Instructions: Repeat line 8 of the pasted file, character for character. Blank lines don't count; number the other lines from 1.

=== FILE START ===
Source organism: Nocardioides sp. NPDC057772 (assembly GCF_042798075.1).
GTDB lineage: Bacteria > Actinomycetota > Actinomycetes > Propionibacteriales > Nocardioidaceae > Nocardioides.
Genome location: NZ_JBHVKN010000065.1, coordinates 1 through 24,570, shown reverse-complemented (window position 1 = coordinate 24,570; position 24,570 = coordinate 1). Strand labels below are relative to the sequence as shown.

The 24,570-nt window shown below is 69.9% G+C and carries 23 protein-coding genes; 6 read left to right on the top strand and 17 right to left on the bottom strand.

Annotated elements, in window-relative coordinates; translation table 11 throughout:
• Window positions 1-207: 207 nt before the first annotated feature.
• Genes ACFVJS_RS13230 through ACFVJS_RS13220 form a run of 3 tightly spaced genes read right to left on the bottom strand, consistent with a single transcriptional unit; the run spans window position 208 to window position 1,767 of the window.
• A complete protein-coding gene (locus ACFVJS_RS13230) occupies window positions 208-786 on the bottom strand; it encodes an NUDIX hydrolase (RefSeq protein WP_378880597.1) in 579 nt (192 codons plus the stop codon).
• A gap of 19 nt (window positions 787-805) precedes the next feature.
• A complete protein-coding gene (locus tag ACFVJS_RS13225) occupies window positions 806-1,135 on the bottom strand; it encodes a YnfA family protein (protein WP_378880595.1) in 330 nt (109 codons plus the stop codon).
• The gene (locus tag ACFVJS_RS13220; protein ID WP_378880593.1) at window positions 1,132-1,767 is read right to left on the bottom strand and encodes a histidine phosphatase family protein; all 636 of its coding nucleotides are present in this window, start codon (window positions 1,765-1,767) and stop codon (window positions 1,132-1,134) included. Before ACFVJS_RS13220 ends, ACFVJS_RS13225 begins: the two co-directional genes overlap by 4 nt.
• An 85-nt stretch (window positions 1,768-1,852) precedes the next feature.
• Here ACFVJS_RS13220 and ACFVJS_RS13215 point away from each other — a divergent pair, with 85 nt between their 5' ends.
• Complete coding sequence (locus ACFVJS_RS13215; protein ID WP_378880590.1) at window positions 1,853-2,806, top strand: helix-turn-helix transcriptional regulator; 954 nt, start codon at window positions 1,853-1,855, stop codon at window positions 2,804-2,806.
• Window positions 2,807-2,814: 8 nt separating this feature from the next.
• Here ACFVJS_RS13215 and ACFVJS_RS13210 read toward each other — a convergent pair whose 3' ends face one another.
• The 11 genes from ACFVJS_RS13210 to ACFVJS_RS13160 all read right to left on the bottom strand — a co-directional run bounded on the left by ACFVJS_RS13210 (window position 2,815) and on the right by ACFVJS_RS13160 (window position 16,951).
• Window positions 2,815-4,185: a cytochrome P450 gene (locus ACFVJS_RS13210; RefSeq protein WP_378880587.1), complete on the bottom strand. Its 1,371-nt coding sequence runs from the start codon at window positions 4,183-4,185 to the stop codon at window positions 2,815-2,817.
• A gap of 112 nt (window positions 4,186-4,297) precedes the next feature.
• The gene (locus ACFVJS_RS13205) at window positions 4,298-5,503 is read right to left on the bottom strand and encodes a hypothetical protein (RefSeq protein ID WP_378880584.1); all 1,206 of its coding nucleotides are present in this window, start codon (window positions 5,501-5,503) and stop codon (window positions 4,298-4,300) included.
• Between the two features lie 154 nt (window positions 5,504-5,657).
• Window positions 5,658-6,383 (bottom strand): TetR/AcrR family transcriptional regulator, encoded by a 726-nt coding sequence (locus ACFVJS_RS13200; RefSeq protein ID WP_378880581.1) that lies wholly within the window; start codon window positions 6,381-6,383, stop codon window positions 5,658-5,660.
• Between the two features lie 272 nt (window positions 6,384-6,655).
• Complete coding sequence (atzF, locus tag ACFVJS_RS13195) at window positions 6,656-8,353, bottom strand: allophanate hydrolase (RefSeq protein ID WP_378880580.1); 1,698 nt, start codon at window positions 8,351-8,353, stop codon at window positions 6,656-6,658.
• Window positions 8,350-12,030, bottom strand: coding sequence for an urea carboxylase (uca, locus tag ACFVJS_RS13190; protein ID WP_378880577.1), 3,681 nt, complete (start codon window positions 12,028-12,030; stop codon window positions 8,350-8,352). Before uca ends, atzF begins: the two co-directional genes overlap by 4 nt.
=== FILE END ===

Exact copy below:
• A complete protein-coding gene (locus ACFVJS_RS13230) occupies window positions 208-786 on the bottom strand; it encodes an NUDIX hydrolase (RefSeq protein WP_378880597.1) in 579 nt (192 codons plus the stop codon).